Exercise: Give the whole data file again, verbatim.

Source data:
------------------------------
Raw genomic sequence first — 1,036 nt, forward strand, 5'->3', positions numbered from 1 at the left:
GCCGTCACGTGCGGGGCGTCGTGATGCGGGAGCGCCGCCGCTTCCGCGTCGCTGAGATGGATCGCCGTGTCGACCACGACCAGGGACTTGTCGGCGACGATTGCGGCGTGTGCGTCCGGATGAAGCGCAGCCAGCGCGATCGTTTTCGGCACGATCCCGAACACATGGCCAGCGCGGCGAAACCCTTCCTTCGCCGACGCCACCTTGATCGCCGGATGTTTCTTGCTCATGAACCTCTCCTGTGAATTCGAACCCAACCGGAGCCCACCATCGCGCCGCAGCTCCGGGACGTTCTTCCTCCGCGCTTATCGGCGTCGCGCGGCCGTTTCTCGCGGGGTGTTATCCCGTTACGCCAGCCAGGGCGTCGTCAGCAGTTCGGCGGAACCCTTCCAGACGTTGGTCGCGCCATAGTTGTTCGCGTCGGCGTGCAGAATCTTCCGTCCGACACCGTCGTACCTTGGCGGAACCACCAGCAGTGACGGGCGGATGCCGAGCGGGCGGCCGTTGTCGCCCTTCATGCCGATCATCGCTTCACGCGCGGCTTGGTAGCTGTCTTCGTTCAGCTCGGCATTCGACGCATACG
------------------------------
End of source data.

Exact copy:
Raw genomic sequence first — 1,036 nt, forward strand, 5'->3', positions numbered from 1 at the left:
GCCGTCACGTGCGGGGCGTCGTGATGCGGGAGCGCCGCCGCTTCCGCGTCGCTGAGATGGATCGCCGTGTCGACCACGACCAGGGACTTGTCGGCGACGATTGCGGCGTGTGCGTCCGGATGAAGCGCAGCCAGCGCGATCGTTTTCGGCACGATCCCGAACACATGGCCAGCGCGGCGAAACCCTTCCTTCGCCGACGCCACCTTGATCGCCGGATGTTTCTTGCTCATGAACCTCTCCTGTGAATTCGAACCCAACCGGAGCCCACCATCGCGCCGCAGCTCCGGGACGTTCTTCCTCCGCGCTTATCGGCGTCGCGCGGCCGTTTCTCGCGGGGTGTTATCCCGTTACGCCAGCCAGGGCGTCGTCAGCAGTTCGGCGGAACCCTTCCAGACGTTGGTCGCGCCATAGTTGTTCGCGTCGGCGTGCAGAATCTTCCGTCCGACACCGTCGTACCTTGGCGGAACCACCAGCAGTGACGGGCGGATGCCGAGCGGGCGGCCGTTGTCGCCCTTCATGCCGATCATCGCTTCACGCGCGGCTTGGTAGCTGTCTTCGTTCAGCTCGGCATTCGACGCATACG